Propane is a byproduct of crude oil and natural gas production. It is a source of energy for millions of American homes. Not only is it convenient because propane is stored directly in large propane tanks on your property but it is safe, non-toxic and environmentally-friendly.
Propane is non-toxic for humans
Whether in its liquid or gas form, propane is non-toxic for humans. Because it boils at a very low temperature (-44°F) is can cause frostbite if it comes into contact with human skin as a liquid. However, if you inhale propane no particular illness will follow.
Propane is odorless in its natural state but a chemical is added systematically to give it a smell of rotten eggs. This is not because you should not inhale it. The odor is added to ensure you are able to better detect a propane leak. Although propane is non-toxic it is flammable and leaks remain dangerous – but not because of toxicity.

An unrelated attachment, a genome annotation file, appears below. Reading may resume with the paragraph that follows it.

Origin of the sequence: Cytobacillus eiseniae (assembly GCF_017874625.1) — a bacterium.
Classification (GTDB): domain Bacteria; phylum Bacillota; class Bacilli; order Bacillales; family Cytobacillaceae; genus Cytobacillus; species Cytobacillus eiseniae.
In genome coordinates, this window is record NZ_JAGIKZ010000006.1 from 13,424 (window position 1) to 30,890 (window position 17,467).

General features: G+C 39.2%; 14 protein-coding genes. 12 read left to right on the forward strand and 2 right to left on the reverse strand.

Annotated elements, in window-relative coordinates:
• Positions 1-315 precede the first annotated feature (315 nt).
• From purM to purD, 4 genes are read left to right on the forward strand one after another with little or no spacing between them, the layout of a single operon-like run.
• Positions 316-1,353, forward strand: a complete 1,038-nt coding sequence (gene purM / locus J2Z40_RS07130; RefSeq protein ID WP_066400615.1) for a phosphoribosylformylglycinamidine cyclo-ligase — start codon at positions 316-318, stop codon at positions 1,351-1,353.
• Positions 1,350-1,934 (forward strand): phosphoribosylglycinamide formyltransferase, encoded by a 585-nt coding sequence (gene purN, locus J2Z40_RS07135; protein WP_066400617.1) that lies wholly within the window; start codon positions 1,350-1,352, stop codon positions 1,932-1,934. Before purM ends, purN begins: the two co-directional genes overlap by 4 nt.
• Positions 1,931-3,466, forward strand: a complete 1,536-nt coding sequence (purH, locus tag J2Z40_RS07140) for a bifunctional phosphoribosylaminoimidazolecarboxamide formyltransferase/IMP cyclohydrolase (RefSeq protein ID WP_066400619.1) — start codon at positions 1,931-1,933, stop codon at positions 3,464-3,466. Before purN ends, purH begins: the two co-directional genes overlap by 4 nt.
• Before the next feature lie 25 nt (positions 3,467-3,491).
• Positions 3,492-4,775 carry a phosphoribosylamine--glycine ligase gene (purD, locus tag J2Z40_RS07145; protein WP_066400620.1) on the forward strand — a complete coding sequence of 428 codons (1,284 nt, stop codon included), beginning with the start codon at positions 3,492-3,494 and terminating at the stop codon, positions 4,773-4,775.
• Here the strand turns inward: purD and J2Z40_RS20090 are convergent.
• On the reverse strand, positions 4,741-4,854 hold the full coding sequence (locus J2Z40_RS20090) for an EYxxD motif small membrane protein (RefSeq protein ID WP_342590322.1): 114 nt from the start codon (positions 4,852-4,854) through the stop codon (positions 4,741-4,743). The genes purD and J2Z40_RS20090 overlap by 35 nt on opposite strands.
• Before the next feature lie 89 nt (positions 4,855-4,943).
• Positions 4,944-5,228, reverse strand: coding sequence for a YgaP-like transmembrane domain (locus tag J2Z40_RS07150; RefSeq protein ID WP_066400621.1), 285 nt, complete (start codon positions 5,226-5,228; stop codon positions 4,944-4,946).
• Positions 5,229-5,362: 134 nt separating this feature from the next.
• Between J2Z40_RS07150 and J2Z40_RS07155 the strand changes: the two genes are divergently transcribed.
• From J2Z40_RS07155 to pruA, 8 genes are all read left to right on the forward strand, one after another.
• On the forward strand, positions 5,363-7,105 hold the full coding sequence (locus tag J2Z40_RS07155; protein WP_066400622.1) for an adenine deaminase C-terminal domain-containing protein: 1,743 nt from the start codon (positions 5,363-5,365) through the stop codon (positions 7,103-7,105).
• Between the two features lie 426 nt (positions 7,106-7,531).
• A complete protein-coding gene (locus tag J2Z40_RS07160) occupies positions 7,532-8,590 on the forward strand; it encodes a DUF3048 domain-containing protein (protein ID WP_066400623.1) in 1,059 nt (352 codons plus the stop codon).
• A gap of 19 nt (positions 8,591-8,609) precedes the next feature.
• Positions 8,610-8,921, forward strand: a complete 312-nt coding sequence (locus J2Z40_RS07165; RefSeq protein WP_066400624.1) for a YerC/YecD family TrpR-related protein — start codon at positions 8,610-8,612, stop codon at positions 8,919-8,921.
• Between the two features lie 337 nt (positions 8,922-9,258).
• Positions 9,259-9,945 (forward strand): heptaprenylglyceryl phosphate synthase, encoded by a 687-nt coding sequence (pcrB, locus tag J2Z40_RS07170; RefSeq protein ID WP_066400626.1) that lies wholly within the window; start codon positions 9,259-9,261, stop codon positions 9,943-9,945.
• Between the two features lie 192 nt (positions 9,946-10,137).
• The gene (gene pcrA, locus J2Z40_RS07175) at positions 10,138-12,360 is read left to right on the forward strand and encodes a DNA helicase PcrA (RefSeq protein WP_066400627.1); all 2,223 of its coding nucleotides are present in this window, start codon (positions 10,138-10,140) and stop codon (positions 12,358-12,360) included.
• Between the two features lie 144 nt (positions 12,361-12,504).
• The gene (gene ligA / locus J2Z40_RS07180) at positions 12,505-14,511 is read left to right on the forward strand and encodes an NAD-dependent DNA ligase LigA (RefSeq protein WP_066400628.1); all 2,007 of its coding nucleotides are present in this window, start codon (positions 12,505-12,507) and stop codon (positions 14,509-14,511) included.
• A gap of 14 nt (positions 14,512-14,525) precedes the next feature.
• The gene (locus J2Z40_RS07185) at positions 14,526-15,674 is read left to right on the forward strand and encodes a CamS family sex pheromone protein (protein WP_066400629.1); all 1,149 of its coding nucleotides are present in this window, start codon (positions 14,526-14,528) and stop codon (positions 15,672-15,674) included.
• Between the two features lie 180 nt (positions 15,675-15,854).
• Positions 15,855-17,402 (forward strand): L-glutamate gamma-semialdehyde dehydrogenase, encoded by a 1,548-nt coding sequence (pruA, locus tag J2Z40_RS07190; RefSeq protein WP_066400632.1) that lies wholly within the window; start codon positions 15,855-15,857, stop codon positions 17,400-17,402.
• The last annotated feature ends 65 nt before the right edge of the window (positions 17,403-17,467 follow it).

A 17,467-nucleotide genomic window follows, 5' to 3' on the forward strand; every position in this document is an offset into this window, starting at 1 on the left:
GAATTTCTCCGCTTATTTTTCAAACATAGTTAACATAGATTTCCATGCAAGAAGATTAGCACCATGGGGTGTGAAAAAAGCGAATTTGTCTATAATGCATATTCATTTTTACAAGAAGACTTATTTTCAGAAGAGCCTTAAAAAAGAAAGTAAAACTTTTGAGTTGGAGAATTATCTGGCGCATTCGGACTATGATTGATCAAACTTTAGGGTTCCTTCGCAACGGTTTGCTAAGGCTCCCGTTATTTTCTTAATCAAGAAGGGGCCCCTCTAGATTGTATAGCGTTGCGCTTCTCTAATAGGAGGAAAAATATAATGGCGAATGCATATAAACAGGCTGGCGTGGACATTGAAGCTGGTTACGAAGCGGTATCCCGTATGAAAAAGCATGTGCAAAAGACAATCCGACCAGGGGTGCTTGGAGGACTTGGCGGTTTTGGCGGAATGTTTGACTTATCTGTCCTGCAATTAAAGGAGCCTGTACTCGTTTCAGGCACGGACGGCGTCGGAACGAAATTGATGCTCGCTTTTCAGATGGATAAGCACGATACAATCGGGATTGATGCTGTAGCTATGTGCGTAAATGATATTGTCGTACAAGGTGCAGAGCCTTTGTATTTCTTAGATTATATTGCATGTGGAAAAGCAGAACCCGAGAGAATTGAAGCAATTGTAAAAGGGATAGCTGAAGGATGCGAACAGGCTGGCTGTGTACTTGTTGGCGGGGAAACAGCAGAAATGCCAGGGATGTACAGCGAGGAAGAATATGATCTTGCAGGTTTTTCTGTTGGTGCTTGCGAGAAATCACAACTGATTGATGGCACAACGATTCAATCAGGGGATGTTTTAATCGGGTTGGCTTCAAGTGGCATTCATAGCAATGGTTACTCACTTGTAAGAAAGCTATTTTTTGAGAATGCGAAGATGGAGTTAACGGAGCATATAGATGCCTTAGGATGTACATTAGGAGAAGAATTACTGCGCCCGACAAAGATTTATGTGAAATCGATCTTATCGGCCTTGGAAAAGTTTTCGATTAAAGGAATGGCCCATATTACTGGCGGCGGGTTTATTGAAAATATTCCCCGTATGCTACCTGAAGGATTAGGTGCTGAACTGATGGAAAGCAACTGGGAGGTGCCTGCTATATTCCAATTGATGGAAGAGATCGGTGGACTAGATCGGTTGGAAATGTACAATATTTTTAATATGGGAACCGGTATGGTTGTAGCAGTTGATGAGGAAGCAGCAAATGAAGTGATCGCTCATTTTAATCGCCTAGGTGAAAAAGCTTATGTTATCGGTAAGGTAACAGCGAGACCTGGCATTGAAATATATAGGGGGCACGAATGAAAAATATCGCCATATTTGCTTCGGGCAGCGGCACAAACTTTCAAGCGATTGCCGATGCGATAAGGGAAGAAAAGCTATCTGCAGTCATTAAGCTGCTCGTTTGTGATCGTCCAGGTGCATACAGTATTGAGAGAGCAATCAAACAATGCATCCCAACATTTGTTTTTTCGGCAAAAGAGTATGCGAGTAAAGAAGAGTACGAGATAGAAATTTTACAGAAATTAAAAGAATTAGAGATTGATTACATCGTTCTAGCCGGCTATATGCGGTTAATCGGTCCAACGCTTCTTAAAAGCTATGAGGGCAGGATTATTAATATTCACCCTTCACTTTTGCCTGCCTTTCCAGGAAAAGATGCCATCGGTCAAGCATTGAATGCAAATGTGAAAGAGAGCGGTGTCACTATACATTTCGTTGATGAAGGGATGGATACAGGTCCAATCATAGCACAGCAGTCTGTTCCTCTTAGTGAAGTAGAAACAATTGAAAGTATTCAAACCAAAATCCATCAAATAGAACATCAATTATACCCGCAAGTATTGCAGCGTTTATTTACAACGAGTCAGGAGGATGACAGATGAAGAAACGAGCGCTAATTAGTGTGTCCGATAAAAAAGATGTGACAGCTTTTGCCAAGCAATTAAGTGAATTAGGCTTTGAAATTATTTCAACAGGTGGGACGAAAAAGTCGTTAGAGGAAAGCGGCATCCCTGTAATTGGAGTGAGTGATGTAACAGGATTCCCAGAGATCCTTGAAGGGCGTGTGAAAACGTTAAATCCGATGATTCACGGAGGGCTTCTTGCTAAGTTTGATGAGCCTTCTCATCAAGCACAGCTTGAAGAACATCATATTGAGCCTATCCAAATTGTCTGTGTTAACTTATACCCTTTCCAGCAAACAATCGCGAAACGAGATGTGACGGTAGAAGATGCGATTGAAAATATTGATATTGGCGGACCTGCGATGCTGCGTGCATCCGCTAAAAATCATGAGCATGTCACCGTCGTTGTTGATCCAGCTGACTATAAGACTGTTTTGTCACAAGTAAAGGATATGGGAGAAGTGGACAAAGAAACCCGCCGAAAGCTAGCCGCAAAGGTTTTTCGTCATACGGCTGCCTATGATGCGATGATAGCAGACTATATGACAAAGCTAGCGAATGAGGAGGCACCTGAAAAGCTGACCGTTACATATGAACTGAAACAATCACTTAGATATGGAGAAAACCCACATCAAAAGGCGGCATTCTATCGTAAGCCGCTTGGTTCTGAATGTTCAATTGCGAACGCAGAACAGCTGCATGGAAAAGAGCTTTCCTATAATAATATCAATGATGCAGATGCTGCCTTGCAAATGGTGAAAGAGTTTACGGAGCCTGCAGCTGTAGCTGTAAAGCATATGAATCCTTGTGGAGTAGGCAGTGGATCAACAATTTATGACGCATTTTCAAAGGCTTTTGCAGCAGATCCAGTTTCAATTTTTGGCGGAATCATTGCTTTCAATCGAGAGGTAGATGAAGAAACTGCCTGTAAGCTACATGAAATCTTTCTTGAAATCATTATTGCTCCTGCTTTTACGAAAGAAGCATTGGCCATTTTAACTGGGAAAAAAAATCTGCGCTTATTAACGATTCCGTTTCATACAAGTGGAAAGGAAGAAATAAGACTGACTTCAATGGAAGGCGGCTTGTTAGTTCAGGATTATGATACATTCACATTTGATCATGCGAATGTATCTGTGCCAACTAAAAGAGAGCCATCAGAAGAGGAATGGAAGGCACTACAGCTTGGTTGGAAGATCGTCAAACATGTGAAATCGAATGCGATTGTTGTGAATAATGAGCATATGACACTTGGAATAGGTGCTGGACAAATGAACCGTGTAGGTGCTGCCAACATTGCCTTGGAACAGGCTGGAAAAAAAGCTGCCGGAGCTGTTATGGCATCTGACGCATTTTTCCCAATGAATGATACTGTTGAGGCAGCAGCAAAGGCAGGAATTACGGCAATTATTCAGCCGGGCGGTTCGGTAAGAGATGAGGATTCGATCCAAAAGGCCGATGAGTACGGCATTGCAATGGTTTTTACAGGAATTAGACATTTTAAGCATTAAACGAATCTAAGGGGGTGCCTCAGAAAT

Propane is non-toxic for the environment
Just as it is not toxic for humans, propane is not toxic for the environment. Although if released into the environment in its liquid form propane may freeze vegetation (its boiling point is -44°F) and if ignited in its vapor form it might burn the surrounding area, this is not truly damaging to an ecosystem.
Therefore, propane will not harm plants or the soil if released from a propane tank. Similarly, propane does not affect water quality and will not harm drinking water supplies. Basically, it does not affect the ecosystem around your home.
Propane is a clean fuel
In terms of pollution, propane is a clean burning alternative fuel. Listed in the 1990 Clean Air Act and the 1992 National Energy Policy act, it is an approved clean fuel, which implies that propane installations do not fall under Environmental Protection Agency control.
Furthermore, propane releases fewer emissions of carbon dioxide per million BTU (used to measure an energy source’s performance) than its competitors (coal, fuel oil, diesel, kerosene, gasoline or ethanol).
Propane Education & Research Council statistics illustrate that propane accounts for less than its share of total greenhouse gas emissions and that of energy-related GHG emissions (1%) when compared to its share of total energy supply in the United States (2%).